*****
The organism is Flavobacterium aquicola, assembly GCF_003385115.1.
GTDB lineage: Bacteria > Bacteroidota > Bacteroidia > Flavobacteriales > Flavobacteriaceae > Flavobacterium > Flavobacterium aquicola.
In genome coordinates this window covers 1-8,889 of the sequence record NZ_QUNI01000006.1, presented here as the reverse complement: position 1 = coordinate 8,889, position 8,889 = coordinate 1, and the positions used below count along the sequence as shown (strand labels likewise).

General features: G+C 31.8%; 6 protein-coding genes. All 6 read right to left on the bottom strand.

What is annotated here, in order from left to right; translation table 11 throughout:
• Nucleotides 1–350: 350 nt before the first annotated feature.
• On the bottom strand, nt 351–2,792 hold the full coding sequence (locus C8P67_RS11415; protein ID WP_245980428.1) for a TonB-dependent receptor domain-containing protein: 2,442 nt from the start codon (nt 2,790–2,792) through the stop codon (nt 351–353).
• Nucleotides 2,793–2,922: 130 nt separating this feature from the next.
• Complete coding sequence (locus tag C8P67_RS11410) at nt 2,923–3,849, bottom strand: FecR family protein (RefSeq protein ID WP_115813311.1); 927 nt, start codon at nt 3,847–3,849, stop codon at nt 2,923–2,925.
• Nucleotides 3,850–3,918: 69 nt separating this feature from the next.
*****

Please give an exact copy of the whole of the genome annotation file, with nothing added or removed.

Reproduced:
The organism is Flavobacterium aquicola, assembly GCF_003385115.1.
GTDB lineage: Bacteria > Bacteroidota > Bacteroidia > Flavobacteriales > Flavobacteriaceae > Flavobacterium > Flavobacterium aquicola.
In genome coordinates this window covers 1-8,889 of the sequence record NZ_QUNI01000006.1, presented here as the reverse complement: position 1 = coordinate 8,889, position 8,889 = coordinate 1, and the positions used below count along the sequence as shown (strand labels likewise).

General features: G+C 31.8%; 6 protein-coding genes. All 6 read right to left on the bottom strand.

What is annotated here, in order from left to right; translation table 11 throughout:
• Nucleotides 1–350: 350 nt before the first annotated feature.
• On the bottom strand, nt 351–2,792 hold the full coding sequence (locus C8P67_RS11415; protein ID WP_245980428.1) for a TonB-dependent receptor domain-containing protein: 2,442 nt from the start codon (nt 2,790–2,792) through the stop codon (nt 351–353).
• Nucleotides 2,793–2,922: 130 nt separating this feature from the next.
• Complete coding sequence (locus tag C8P67_RS11410) at nt 2,923–3,849, bottom strand: FecR family protein (RefSeq protein ID WP_115813311.1); 927 nt, start codon at nt 3,847–3,849, stop codon at nt 2,923–2,925.
• Nucleotides 3,850–3,918: 69 nt separating this feature from the next.